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Inventors

35 Innovators Under 35

Inventors

These innovators are building the stuff of the future, from a smart sweatband to tomorrow’s memory technology.

Evan Macosko, 34

Harvard Medical School

A breakthrough in probing how cells create complex tissues and organs.

Problem

To truly understand the human genome, we need better insight into how individual cells differ. While every cell in a person’s body has basically the same DNA blueprint, there’s great variation in the way that genetic information is actually acted on, or expressed, at any given time. It’s the reason one cell becomes a neuron that plays a role in memory, while another cell becomes part of a person’s toenail. Even a given organ, like the brain, encompasses different types of cells, and individual cell types, too, have variations. Inadequate knowledge about how genes are expressed in different cells is greatly hampering progress in genomic medicine.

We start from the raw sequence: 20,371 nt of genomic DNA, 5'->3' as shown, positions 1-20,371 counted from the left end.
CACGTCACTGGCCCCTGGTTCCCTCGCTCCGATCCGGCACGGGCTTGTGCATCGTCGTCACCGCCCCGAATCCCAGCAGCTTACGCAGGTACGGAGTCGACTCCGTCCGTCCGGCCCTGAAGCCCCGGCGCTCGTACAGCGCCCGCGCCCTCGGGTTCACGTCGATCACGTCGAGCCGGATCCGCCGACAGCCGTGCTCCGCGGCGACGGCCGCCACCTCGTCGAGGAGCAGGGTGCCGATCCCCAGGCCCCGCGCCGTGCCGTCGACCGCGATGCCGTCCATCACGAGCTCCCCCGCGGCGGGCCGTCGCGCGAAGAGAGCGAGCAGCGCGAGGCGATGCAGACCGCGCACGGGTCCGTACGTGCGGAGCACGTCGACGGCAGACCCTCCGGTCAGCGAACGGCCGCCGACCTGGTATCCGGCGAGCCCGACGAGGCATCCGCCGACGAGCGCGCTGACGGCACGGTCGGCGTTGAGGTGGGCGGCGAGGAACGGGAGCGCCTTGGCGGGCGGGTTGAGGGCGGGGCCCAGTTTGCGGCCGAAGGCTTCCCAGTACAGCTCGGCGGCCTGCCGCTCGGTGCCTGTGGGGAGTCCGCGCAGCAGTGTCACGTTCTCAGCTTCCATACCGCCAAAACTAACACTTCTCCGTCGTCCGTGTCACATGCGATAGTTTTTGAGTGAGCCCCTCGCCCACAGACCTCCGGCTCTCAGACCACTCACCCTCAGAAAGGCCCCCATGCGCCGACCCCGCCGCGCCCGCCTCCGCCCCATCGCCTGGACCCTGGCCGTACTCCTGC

Solution

Evan Macosko has helped invent a technology called Drop-Seq, which allows a researcher to look at thousands of cells, one by one, to determine how each is carrying out its genetic instructions. Such analysis of a single cell can be done with existing tools, but it is typically painstaking, expensive work that involves dropping individual cells into tiny wells. “If you get two cells in a well, you’re screwed,” says Macosko.

To greatly speed up the process, Macosko figured out how to take each cell he wanted to analyze, break it apart, and attach the expressed genes to a tiny bar-coded bead. Once material from each cell is labeled, the genes can be analyzed rapidlyall for a cost of just seven cents a cell.

Macosko says he and his team have nearly finished profiling hundreds of thousands of cells spanning most of the mouse brain. Next stop: the 86 billion neurons and innumerable other cells that make up the human brain. By analyzing the great variation in the cells in our brains, he hopes to identify the rogue cells that are malfunctioning or interfering with normal function in disorders like schizophrenia, autism, and Alzheimer’s.

—Michael Reilly